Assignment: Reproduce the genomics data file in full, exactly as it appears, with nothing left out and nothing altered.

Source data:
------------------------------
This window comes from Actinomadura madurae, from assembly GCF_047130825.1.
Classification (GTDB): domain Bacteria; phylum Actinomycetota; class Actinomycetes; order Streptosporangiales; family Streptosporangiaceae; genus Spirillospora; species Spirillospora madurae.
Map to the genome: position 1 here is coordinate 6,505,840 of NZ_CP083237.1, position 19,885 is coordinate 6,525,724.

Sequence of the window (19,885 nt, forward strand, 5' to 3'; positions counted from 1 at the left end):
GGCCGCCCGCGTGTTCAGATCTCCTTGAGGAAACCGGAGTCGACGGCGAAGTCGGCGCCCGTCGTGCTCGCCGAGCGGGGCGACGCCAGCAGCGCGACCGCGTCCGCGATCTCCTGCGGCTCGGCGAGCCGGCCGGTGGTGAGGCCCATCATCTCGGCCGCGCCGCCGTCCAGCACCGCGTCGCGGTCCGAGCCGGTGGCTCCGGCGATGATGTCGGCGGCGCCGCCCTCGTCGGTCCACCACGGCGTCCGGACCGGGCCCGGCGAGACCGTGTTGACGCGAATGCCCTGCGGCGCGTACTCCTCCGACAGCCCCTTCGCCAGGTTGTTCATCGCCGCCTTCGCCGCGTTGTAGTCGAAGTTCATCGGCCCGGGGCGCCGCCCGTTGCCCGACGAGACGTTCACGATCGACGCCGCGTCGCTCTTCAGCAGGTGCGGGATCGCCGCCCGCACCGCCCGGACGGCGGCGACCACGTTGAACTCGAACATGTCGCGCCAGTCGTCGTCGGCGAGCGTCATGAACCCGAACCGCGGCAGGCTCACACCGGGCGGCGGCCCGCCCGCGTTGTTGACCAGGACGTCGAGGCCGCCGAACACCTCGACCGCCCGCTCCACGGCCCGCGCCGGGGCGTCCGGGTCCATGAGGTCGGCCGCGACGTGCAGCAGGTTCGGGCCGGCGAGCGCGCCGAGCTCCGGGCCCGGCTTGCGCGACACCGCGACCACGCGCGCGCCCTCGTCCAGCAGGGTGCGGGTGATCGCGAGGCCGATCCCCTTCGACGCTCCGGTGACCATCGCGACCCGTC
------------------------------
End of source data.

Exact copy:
This window comes from Actinomadura madurae, from assembly GCF_047130825.1.
Classification (GTDB): domain Bacteria; phylum Actinomycetota; class Actinomycetes; order Streptosporangiales; family Streptosporangiaceae; genus Spirillospora; species Spirillospora madurae.
Map to the genome: position 1 here is coordinate 6,505,840 of NZ_CP083237.1, position 19,885 is coordinate 6,525,724.

Sequence of the window (19,885 nt, forward strand, 5' to 3'; positions counted from 1 at the left end):
GGCCGCCCGCGTGTTCAGATCTCCTTGAGGAAACCGGAGTCGACGGCGAAGTCGGCGCCCGTCGTGCTCGCCGAGCGGGGCGACGCCAGCAGCGCGACCGCGTCCGCGATCTCCTGCGGCTCGGCGAGCCGGCCGGTGGTGAGGCCCATCATCTCGGCCGCGCCGCCGTCCAGCACCGCGTCGCGGTCCGAGCCGGTGGCTCCGGCGATGATGTCGGCGGCGCCGCCCTCGTCGGTCCACCACGGCGTCCGGACCGGGCCCGGCGAGACCGTGTTGACGCGAATGCCCTGCGGCGCGTACTCCTCCGACAGCCCCTTCGCCAGGTTGTTCATCGCCGCCTTCGCCGCGTTGTAGTCGAAGTTCATCGGCCCGGGGCGCCGCCCGTTGCCCGACGAGACGTTCACGATCGACGCCGCGTCGCTCTTCAGCAGGTGCGGGATCGCCGCCCGCACCGCCCGGACGGCGGCGACCACGTTGAACTCGAACATGTCGCGCCAGTCGTCGTCGGCGAGCGTCATGAACCCGAACCGCGGCAGGCTCACACCGGGCGGCGGCCCGCCCGCGTTGTTGACCAGGACGTCGAGGCCGCCGAACACCTCGACCGCCCGCTCCACGGCCCGCGCCGGGGCGTCCGGGTCCATGAGGTCGGCCGCGACGTGCAGCAGGTTCGGGCCGGCGAGCGCGCCGAGCTCCGGGCCCGGCTTGCGCGACACCGCGACCACGCGCGCGCCCTCGTCCAGCAGGGTGCGGGTGATCGCGAGGCCGATCCCCTTCGACGCTCCGGTGACCATCGCGACCCGTC